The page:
3 releases (breaking)

0.4.0 Jan 5, 2024
0.3.0 Jan 5, 2024
0.1.0 Jan 4, 2024

#6 in #broadcast

Download history 7/week @ 2024-01-27 4/week @ 2024-02-03 34/week @ 2024-02-17 128/week @ 2024-02-24 92/week @ 2024-03-02 17/week @ 2024-03-09 8/week @ 2024-03-16 1/week @ 2024-03-23 22/week @ 2024-03-30 9/week @ 2024-04-06 1/week @ 2024-04-13 7/week @ 2024-04-27 25/week @ 2024-05-04 23/week @ 2024-05-11

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Yet-another resource tracking tool.

Compared to the more general purpose and excellent tokio::sync::broadcast, Splaycast is more application-specific and more amenable to huge numbers of subscribers.


A trim, low-dependency tool for counting things. This project does not use unsafe code. It only depends on std.

Safety, clarity, flexibility, and performance are favored in descending order. Counters are plain structs holding an Arc to an atomic usize. This means there is a memory cost to the tracking. 0-overhead is not a goal here.


Resourcetrack supports static categories with your own names:

use resourcetrack::new_registry;

#[derive(Clone, Debug, PartialEq, Eq, Hash)]
enum MyCategories {

let registry = new_registry::<MyCategories>();
let specific_category_tracker = registry.category(MyCategories::Specific);

Resourcetrack does not explicitly synchronize categorized resource counters.

let _count_sentinel: Count = category_tracker.track(); // non-blocking, on both track and drop

Counters are a plain struct, and you can compose them onto your expensive business objects for automatic count management. If you do this, you can consider using lazy_static for this Registry to wrap up the counts inside of your constructor function. Ideally you'd cascade the lazy_static into category Trackers too!

struct ExpensiveResource {
    payload: String,
    _phantom_count: resourcetrack::tracked::Count,

When you need to get the counts, for logging or metrics or whatever, just read them.

let registry = new_registry::<MyCategories>();
    let _counter_1 = registry.category(MyCategories::Specific).track();
    assert_eq!(vec![(MyCategories::Specific, 1)], registry.read_counts::<Vec<_>>(), "1 specific instance");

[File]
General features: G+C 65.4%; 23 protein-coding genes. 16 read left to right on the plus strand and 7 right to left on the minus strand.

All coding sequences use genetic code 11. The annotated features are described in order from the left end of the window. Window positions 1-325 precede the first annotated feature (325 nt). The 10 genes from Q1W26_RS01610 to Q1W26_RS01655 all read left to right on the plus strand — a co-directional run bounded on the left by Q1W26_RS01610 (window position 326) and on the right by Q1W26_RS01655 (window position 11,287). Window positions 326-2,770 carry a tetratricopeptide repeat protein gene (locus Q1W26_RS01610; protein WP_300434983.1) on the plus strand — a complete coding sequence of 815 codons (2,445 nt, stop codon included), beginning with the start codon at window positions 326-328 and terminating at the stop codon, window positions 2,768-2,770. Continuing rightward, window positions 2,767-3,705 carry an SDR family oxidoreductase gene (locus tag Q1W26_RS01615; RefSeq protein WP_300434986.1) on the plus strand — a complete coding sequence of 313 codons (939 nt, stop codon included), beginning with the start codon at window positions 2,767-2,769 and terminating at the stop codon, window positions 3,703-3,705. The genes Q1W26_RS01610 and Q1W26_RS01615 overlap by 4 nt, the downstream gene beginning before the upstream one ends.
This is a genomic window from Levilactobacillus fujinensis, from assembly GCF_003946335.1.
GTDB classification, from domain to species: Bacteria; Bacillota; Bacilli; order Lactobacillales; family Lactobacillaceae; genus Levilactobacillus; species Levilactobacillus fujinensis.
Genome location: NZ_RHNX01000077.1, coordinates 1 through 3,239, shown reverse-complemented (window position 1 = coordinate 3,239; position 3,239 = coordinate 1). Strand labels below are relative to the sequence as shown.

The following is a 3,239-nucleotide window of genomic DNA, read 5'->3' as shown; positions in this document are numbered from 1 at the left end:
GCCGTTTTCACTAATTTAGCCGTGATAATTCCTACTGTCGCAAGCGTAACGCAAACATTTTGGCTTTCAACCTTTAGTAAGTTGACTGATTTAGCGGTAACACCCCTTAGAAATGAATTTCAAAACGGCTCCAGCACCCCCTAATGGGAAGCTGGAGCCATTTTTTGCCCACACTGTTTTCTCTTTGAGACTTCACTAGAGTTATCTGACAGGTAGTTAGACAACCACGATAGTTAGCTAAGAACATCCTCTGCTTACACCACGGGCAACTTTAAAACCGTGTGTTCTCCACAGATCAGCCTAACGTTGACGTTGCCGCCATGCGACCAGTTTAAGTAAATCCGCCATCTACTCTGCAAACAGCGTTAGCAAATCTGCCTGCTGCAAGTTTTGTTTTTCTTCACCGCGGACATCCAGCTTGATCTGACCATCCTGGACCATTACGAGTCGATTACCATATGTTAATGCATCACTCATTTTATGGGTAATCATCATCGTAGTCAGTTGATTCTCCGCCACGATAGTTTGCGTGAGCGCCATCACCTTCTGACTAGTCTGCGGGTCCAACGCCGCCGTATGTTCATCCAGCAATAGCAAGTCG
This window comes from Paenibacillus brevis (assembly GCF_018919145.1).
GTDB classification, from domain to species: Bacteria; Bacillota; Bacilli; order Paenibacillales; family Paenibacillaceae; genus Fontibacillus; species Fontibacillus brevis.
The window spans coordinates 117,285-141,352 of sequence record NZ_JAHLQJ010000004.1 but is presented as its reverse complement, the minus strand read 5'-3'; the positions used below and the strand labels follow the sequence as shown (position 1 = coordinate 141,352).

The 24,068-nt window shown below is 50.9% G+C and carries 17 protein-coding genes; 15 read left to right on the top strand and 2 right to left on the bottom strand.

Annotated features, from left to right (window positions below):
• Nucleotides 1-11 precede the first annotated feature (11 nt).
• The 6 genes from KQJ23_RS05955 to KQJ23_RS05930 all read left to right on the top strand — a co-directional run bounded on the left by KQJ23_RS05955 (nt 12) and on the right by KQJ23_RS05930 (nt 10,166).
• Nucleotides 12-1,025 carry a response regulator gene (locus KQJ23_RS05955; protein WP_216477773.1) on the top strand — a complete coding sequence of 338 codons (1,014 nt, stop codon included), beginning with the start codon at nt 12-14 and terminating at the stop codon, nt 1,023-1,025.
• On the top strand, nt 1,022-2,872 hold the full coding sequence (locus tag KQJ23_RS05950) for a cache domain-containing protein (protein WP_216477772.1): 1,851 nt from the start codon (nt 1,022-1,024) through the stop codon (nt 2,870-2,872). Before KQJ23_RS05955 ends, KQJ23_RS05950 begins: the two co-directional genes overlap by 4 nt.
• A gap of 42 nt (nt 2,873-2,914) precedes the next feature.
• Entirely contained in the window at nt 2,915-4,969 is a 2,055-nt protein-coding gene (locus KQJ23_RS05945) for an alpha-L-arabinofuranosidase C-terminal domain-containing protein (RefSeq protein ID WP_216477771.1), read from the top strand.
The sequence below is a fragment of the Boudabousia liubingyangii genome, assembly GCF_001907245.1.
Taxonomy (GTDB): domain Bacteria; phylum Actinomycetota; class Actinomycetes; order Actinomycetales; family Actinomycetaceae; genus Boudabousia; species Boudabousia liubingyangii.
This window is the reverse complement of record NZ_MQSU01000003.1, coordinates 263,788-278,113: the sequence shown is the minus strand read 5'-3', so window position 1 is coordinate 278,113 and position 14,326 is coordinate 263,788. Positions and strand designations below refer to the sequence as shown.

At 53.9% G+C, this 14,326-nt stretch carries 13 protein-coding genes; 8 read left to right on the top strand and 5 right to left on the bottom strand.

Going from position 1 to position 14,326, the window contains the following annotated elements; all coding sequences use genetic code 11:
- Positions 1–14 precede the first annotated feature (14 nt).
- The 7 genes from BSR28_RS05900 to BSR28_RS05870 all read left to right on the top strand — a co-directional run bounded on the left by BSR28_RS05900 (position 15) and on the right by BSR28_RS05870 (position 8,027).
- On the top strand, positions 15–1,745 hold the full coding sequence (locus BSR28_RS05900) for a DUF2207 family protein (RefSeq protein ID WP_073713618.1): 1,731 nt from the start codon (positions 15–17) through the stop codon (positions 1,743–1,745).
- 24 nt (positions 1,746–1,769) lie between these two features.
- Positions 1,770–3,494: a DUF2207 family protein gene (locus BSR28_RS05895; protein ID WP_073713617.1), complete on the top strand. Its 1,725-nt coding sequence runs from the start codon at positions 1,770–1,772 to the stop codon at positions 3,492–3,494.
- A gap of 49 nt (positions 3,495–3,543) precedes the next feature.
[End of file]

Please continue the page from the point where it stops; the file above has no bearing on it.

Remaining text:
let _counter_2 = registry.category(MyCategories::Specific).track();
    assert_eq!(vec![(MyCategories::Specific, 2)], registry.read_counts::<Vec<_>>(), "2 specific instances");

assert_eq!(vec![(MyCategories::Specific, 0)], registry.read_counts::<Vec<_>>(), "both dropped");

You can track sized resources, where their size changes. To stay sane, you should probably limit yourself to either using track() or track_sized() for a given category. You can mix counts and sizes within a registry though, no problem! Complete example:

use resourcetrack::tracked;

// Set up your statically knowable categories
#[derive(Clone, Debug, PartialEq, Eq, PartialOrd, Ord, Hash)]
enum MyCategories {

// Here is an example of a tracked business object. Both size and weight are tracked.
struct TrackedVector {
    internal: Vec<String>,
    _count_sentinel: tracked::Count,
    weight: tracked::Size,
impl TrackedVector {
    pub fn push(&mut self, next: String) {

// Static setup - this should be in some shared lazy static scope.
let registry = resourcetrack::new_registry::<MyCategories>();
let resource_counts = registry.category(MyCategories::ResourceCount);
let resource_weights = registry.category(MyCategories::ResourceWeight);

let mut v = TrackedVector { // This should be wrapped into TrackedVector::new() in your application
    internal: Default::default(),
    _count_sentinel: resource_counts.track(),
    weight: resource_weights.track_size(0),
let mut counts = registry.read_counts::<Vec<_>>();
        (MyCategories::ResourceCount, 1),
        (MyCategories::ResourceWeight, 5),

No runtime deps